Space Plasma Seminar: Modeling the Large Plasma Device (LAPD)

Dustin Fisher, Dartmouth College

Tuesday, November 5, 2013, 3:30pm

Wilder 115

3D global two-fluid simulations are presented in an ongoing effort to identify and understand the physics of instabilities that arise in the Large Plasma Device (LAPD) at UCLA's Basic Science Facility. The LAPD, with its wide range of tunable parameters and device configurations, is ideally suited for studying space and laboratory plasmas. Moreover, the highly detailed and reproducible measurements of the LAPD lend themselves amicably to comparisons with simulations. Ongoing modeling is done using a modified version of the Global Braginskii Solver (GBS) that models the plasma from source to edge region in a fully 3D two-fluid code. The reduced Braginskii equations are solved on a field-aligned grid using a finite difference method and 4th order Runge-Kutta time stepping and are parallelized on Dartmouth's Discovery cluster. Recent progress has been made to account for the thermionic cathode emission of fast electrons at the source, the axial dependence of the plasma source, and it is now possible to vary the potential on the front and side walls in a non-trivial way. I'll discuss the 10 days I spent out in Westwood as an experimentalist helping to run the latest set of biasing tests on the LAPD and will share my latest work on the growth and structure of turbulence in the zero bias case.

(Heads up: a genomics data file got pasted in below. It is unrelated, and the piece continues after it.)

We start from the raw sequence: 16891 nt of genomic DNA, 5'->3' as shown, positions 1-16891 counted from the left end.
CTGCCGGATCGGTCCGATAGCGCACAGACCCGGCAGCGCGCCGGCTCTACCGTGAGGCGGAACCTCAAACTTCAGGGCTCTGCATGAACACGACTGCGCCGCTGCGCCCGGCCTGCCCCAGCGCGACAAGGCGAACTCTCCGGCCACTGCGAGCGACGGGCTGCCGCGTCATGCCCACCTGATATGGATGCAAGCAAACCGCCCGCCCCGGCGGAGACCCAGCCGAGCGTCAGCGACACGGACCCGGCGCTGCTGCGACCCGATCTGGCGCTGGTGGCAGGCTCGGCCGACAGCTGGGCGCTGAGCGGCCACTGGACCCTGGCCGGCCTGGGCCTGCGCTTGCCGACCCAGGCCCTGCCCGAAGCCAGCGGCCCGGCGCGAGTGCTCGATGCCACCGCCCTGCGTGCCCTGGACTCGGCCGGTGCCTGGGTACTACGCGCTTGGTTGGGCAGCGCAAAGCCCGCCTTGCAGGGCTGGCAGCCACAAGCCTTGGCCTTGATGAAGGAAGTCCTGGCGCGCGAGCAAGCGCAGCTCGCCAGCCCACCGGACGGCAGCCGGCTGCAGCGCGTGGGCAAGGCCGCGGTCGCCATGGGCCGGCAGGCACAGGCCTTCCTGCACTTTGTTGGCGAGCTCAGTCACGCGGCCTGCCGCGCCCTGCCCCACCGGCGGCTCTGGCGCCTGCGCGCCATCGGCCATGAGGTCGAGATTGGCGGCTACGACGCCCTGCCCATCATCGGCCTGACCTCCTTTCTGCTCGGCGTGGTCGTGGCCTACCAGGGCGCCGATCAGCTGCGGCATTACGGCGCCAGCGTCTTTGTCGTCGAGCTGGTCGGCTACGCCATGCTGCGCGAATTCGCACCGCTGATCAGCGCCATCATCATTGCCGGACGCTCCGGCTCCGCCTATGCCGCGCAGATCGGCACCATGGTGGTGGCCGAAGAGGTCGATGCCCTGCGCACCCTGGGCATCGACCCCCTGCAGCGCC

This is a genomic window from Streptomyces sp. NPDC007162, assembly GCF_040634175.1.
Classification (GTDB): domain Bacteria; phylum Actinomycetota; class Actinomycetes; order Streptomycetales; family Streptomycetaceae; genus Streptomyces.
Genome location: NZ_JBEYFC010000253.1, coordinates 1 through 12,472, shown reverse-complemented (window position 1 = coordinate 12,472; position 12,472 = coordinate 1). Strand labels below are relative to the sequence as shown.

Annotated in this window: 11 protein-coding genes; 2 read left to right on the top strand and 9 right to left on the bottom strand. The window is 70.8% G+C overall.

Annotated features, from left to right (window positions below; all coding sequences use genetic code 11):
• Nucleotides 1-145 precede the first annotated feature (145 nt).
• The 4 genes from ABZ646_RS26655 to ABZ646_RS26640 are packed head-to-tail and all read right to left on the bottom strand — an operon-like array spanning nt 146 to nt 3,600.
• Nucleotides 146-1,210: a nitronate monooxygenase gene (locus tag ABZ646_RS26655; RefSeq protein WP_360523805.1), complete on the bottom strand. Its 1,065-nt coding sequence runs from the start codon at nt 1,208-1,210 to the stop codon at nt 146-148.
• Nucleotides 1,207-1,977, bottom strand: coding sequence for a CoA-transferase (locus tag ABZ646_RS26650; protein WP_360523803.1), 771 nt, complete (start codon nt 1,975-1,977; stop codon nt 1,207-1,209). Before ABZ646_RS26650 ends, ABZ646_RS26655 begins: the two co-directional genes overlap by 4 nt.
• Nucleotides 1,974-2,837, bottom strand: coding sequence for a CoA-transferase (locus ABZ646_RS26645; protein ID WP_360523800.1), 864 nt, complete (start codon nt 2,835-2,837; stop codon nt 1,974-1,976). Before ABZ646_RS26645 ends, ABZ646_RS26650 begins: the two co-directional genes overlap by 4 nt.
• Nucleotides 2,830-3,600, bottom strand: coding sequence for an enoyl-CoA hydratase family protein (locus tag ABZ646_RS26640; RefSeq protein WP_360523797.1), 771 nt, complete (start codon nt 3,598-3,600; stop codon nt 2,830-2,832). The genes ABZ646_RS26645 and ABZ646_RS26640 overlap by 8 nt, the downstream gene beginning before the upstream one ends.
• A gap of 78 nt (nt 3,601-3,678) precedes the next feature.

For more information, contact Tressena Manning at 603-646-2854 or tressena.a.manning@dartmouth.edu.